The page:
The analysis of U.S. Census Bureau data illustrates the shifts of the population through the school system. Most notably, researchers found that Latinos are now the largest minority among 18-24 year-olds on four-year college campuses. The number of Latinos in college grew by 15 percent, or 265,000 students, between 2010 and 2011. Meanwhile, the white college population grew by just three percent.
Latinos now make up about 16.5 percent of all college students, 25.2 percent of two-year college students, 24.7 percent of elementary public school students and 26 percent of public kindergarten students.
While the increase in college enrollment may be cause for celebration for advocates and the number of Latinos earning degrees is increasing, the Hispanic population still is lagging in the share of students completing. According to Pew, in 2010 among 18 to 24-year-old degrees recipients, Latinos made up 13.2 percent of those earning an associate and 8.5 percent of those earning a bachelor’s degree.
About 46 percent of Latinos who complete high school go on to enroll in two- or four-year colleges, compared with 51 percent of white students. Again, it’s important to remember that due to high dropout rates, many Latinos in this age bracket are not included in this percentage.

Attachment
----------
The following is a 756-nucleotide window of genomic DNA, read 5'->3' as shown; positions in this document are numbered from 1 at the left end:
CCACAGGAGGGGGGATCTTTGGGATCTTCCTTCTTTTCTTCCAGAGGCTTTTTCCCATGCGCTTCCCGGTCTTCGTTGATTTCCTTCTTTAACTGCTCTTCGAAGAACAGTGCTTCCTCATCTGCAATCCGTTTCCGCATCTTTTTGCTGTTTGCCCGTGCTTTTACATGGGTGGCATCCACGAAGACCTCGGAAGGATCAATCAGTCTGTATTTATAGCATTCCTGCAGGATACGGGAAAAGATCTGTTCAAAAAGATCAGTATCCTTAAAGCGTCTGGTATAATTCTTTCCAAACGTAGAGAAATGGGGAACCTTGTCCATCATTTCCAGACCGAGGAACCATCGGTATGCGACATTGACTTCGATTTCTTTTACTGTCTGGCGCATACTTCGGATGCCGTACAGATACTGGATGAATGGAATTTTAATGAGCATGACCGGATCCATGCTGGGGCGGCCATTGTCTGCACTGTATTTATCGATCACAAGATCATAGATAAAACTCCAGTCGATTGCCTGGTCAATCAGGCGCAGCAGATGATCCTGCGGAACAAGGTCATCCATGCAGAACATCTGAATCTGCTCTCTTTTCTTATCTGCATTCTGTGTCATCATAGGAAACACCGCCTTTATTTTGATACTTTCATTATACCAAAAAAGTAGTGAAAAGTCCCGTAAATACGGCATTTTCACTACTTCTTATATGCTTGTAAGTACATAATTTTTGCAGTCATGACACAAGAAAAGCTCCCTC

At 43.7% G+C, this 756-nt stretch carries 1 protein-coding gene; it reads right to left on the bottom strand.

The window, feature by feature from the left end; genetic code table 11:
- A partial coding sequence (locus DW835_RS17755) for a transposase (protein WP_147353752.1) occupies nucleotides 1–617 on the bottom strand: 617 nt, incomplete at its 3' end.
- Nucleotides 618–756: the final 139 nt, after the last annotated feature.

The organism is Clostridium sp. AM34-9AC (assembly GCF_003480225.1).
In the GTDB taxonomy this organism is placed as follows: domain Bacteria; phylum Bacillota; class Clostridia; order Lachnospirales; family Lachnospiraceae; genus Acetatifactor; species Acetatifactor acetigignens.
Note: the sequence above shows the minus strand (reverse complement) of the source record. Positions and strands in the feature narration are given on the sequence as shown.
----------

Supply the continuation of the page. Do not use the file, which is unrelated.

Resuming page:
In addition, Latinos lag other populations in their preschool enrollment. When Pew took into account both public and private schools, they found that in October 2011 Hispanics made up just 20 percent of nursery school enrollments.
You can use this data to see whether this growth is trickling down to the local level. How much has Latino K-12 and college enrollment grown in your area? If growth has stalled at the college level, are administrators doing anything to address the issue? While public schools are improving preschool access for Hispanic children, do you know of any nonprofits or private schools with their own initiatives geared at providing services for this young population?
And don’t forget that the Pew Hispanic Center’s Richard Fry is a very good resource for reporters who responds amazingly quickly to inquiries regarding demographic data.